I agree with a lot of what was said in this article and think it's so sad what has happened to the world of the Arts in New York City.

As a retired person, I love going to Lincoln Center and I would love to buy Lincoln Center related products.

However, there is nowhere to shop and nothing to buy.

I don't want to buy clothes at Lincoln Center. I want gifts for my family. Items I can't get elsewhere. Items that are one of a kind.

Very sad.

Jun. 15 2011 08:46 PM
Martin Ralph Lorenzo from NYC

Anyone who knows and loves Opera in this city knows to avoid the disaster that has become the Met Opera Shop. The selection is idiotic and, as a man, I have no interest in scarves and silk lounge jackets. It's awful and I blame Peter Gelb for destroying yet another aspect of the Arts in this city.

Don't give them a dime!

Jun. 15 2011 08:21 PM
Martin Ralph Lorenzo from NYC

Anyone who knows and loves Opera in this city knows to avoid the disaster that has become the Met Opera Shop. The selection is idiotic and, as a man, I have no interest in scarves and silk lounge jackets. It's awful and I blame Peter Gelb for destroying yet another aspect of the Arts in this city.

Don't give them a dime!

Jun. 15 2011 08:20 PM

Will the powers that be ever learn??? It's the same complaint since the shop opened but what's amazing is that they didn't see the closing of Barnes and Noble as an opportunity to really boost up on cd sales. Funny that since going to Barnes and Noble isn't an option anymore the staff are suggesting Amazon. It's just pathetic that they have to do things like this. Didn't Albert Einstein say insanity is doing the same thing over and over again and expecting a different result? Management needs to stop with the freakin scarfs and get some damn cds in. If I need a scarf, I can think of 100 other stores I would go to first before thinking, "hey, maybe the MET has something."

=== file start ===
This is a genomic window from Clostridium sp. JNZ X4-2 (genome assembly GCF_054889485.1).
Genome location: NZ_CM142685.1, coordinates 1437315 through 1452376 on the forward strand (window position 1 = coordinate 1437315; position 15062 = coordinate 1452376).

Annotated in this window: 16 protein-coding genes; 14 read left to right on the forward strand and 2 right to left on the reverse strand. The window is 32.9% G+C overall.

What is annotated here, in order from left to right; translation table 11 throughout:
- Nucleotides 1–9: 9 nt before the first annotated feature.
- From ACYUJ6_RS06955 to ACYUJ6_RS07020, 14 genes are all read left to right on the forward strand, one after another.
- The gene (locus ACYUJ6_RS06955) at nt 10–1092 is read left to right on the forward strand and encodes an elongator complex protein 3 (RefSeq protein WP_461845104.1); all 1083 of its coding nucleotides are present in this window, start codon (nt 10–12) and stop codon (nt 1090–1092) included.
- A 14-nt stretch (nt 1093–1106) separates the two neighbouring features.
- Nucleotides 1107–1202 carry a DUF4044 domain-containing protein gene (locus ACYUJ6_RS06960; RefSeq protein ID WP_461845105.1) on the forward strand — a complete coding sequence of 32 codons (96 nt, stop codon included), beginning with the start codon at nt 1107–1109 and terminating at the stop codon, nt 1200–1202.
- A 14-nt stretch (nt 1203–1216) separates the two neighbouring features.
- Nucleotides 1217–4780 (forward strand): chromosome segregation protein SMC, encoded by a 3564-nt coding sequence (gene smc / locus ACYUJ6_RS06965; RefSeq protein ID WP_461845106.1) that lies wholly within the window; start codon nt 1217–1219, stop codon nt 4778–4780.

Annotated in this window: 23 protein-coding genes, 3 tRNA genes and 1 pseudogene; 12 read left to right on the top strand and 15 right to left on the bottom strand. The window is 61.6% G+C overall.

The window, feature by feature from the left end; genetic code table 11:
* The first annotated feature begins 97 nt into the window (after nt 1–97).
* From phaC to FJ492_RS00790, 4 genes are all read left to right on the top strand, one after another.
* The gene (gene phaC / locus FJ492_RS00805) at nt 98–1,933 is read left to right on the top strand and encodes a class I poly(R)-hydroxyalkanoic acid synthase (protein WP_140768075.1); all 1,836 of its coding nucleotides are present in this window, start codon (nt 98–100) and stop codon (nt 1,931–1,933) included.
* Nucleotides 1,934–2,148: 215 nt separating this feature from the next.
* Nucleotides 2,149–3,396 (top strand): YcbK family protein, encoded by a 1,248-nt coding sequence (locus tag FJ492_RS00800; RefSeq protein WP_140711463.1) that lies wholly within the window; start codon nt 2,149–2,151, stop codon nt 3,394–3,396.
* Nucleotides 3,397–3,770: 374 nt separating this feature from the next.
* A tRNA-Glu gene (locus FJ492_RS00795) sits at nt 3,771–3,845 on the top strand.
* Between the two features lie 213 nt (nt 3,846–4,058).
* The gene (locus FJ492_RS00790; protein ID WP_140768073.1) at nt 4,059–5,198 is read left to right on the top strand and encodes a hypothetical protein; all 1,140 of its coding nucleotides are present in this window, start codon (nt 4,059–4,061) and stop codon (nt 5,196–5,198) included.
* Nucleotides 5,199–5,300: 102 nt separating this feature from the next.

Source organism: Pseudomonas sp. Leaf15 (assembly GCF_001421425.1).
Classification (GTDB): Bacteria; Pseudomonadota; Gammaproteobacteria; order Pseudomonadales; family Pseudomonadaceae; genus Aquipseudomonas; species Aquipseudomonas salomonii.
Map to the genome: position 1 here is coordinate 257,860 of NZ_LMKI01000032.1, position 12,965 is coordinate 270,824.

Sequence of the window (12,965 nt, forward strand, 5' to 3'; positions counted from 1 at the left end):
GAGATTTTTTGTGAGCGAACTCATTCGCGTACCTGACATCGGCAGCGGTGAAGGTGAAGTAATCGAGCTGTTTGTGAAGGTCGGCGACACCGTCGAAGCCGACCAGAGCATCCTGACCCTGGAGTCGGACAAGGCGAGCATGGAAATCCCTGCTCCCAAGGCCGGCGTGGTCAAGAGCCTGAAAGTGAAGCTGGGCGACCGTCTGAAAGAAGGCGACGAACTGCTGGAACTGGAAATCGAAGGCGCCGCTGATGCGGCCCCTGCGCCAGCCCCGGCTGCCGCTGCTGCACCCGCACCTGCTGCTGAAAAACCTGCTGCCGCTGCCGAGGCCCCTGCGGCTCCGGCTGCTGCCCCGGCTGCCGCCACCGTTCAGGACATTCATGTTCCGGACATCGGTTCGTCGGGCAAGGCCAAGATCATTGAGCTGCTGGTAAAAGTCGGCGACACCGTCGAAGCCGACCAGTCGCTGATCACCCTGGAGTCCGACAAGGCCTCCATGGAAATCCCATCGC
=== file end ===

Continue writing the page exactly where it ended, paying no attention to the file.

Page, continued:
Jun. 15 2011 07:27 PM
Mountain Babe from Clayton, GA

I'm guessing that most Opera lovers are audiophiles -- and it is true that music on the computer is NOT the same as a well equipped audio system (by which I do not mean surround sound) with really good speakers.

Having said that, I put all my CDs on the computer. But I still want the real thing, so I am in the aged group that likes music best the old way.

I have dug through Amazon and Archiv looking for some old recordings. While some of the new offerings are good, when there is some feature of an old recording I had once upon a time, and I want that feature, nothing else is going to fill the bill.

Hunting for music I want gets harder and harder every year.

Jun. 15 2011 07:21 PM
Lois Rosenfeld

I really miss the 67th St Barnes & Noble. There is virtually no selection at Borders. Juilliard used to have quite a lot but that seems to have disappeared. I buy mine online at Arkiv and Amazon, some at Academy. It seems terrible that there is nowhere left with a current selection of CDs.

Jun. 15 2011 06:44 PM